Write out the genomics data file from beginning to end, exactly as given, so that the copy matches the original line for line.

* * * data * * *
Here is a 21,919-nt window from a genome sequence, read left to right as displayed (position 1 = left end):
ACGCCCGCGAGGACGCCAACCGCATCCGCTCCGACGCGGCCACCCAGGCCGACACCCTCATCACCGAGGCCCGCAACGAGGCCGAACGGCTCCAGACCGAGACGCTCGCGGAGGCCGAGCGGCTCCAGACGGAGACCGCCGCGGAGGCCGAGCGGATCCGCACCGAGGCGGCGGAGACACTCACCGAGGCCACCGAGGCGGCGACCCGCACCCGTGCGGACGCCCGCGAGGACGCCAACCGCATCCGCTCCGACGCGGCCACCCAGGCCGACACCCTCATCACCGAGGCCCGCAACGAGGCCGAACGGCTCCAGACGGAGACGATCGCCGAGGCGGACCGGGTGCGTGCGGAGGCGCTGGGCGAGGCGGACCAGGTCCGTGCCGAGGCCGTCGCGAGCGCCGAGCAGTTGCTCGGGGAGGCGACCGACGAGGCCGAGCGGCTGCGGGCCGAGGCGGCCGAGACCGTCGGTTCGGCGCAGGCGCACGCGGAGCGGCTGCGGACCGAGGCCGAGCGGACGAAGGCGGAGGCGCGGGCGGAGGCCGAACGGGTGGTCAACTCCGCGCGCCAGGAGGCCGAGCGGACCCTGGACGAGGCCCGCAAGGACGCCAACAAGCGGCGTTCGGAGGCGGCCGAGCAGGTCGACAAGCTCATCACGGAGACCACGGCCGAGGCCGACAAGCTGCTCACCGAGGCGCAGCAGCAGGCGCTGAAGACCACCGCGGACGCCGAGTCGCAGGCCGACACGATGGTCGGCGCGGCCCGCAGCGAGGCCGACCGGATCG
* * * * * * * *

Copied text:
Here is a 21,919-nt window from a genome sequence, read left to right as displayed (position 1 = left end):
ACGCCCGCGAGGACGCCAACCGCATCCGCTCCGACGCGGCCACCCAGGCCGACACCCTCATCACCGAGGCCCGCAACGAGGCCGAACGGCTCCAGACCGAGACGCTCGCGGAGGCCGAGCGGCTCCAGACGGAGACCGCCGCGGAGGCCGAGCGGATCCGCACCGAGGCGGCGGAGACACTCACCGAGGCCACCGAGGCGGCGACCCGCACCCGTGCGGACGCCCGCGAGGACGCCAACCGCATCCGCTCCGACGCGGCCACCCAGGCCGACACCCTCATCACCGAGGCCCGCAACGAGGCCGAACGGCTCCAGACGGAGACGATCGCCGAGGCGGACCGGGTGCGTGCGGAGGCGCTGGGCGAGGCGGACCAGGTCCGTGCCGAGGCCGTCGCGAGCGCCGAGCAGTTGCTCGGGGAGGCGACCGACGAGGCCGAGCGGCTGCGGGCCGAGGCGGCCGAGACCGTCGGTTCGGCGCAGGCGCACGCGGAGCGGCTGCGGACCGAGGCCGAGCGGACGAAGGCGGAGGCGCGGGCGGAGGCCGAACGGGTGGTCAACTCCGCGCGCCAGGAGGCCGAGCGGACCCTGGACGAGGCCCGCAAGGACGCCAACAAGCGGCGTTCGGAGGCGGCCGAGCAGGTCGACAAGCTCATCACGGAGACCACGGCCGAGGCCGACAAGCTGCTCACCGAGGCGCAGCAGCAGGCGCTGAAGACCACCGCGGACGCCGAGTCGCAGGCCGACACGATGGTCGGCGCGGCCCGCAGCGAGGCCGACCGGATCG